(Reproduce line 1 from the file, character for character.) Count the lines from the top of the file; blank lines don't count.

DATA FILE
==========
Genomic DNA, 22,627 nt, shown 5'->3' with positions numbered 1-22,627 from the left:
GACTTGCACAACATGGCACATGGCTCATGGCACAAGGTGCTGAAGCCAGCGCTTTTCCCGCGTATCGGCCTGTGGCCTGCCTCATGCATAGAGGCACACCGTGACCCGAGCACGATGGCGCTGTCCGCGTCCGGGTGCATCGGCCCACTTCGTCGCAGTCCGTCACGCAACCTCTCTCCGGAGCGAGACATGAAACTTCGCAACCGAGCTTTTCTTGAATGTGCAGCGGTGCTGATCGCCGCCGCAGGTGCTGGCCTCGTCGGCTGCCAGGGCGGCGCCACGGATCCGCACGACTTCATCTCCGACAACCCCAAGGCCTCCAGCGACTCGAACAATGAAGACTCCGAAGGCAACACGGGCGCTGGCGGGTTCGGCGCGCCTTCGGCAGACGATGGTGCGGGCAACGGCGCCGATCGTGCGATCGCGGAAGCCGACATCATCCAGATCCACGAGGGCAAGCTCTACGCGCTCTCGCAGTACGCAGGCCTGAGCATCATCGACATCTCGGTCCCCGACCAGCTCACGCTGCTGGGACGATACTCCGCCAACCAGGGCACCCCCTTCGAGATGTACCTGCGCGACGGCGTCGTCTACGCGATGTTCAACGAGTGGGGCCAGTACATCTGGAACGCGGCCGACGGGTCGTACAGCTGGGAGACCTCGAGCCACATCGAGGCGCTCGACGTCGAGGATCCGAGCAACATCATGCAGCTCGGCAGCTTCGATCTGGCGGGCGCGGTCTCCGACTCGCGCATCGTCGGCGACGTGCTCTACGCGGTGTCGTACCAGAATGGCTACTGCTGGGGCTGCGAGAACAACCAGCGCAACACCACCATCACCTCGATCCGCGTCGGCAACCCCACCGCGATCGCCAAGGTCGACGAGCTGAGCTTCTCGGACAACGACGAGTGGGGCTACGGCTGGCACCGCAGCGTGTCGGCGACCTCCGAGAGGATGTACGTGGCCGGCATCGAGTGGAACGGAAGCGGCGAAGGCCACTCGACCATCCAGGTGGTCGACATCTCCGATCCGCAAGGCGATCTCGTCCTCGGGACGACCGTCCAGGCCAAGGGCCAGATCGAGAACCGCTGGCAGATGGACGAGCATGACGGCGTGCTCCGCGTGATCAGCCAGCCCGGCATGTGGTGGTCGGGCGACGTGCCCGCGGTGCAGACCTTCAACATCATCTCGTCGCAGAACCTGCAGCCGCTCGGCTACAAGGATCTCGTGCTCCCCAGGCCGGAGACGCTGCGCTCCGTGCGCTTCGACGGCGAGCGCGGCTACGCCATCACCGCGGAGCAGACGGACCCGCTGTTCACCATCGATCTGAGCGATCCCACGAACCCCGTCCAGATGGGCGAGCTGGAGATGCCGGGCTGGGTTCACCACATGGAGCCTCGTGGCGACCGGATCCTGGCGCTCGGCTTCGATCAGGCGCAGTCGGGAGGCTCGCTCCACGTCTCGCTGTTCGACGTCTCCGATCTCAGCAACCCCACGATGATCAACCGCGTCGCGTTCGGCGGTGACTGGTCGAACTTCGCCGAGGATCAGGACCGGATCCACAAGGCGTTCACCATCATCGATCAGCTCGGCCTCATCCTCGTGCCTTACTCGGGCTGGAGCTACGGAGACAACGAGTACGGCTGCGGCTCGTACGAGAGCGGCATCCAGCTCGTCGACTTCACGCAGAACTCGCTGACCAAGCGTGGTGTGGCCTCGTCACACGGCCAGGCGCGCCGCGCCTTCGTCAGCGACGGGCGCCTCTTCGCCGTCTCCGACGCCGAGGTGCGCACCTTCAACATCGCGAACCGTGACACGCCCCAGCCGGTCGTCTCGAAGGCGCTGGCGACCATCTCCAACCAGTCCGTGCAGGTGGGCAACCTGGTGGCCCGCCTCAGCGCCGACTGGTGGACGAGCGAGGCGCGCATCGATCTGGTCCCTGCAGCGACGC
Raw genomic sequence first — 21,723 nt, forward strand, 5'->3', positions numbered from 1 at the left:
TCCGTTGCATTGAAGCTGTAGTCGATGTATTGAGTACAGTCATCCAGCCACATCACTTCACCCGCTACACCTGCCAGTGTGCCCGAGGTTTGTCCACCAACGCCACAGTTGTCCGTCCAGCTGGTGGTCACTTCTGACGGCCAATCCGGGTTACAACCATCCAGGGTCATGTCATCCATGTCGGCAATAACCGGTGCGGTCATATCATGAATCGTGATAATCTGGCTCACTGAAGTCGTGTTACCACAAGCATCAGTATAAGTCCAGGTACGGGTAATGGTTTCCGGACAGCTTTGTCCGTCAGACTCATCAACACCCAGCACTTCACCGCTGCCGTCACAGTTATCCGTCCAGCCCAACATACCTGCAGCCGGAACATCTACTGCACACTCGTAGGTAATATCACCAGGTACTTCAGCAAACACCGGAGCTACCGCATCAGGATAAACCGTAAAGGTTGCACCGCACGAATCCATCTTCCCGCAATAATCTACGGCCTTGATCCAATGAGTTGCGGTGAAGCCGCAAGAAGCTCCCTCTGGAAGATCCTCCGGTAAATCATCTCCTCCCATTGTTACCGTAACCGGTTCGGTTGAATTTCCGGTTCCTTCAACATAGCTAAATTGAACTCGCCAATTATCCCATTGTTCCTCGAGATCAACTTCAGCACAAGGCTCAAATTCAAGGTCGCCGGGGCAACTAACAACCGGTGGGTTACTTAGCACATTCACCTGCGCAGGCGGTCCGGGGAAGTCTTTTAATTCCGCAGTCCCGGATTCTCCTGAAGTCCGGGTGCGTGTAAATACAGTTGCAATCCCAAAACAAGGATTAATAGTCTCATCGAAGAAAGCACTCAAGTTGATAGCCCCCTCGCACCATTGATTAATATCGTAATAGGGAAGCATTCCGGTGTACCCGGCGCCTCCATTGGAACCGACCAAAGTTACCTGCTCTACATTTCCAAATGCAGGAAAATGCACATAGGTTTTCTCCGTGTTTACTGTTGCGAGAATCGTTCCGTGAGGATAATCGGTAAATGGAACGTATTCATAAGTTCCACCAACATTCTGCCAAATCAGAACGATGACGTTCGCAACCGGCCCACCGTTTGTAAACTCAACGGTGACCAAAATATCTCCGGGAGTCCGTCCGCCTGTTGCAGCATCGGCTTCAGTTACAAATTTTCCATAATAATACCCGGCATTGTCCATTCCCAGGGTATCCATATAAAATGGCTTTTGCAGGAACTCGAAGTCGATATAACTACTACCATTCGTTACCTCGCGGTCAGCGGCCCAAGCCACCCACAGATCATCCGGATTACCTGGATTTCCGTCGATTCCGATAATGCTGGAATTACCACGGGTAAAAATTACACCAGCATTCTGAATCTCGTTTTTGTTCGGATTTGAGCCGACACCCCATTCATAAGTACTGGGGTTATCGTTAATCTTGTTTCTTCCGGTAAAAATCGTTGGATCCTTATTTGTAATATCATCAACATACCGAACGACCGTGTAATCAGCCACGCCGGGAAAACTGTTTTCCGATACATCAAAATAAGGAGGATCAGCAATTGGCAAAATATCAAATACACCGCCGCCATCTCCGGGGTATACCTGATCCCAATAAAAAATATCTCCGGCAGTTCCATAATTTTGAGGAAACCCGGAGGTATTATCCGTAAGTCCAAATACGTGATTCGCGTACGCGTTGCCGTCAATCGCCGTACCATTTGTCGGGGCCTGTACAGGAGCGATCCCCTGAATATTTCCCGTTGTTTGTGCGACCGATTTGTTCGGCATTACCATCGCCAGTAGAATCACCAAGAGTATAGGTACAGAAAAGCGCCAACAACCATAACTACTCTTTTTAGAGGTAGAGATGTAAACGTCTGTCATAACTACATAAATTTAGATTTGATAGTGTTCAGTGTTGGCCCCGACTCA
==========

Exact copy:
Genomic DNA, 22,627 nt, shown 5'->3' with positions numbered 1-22,627 from the left: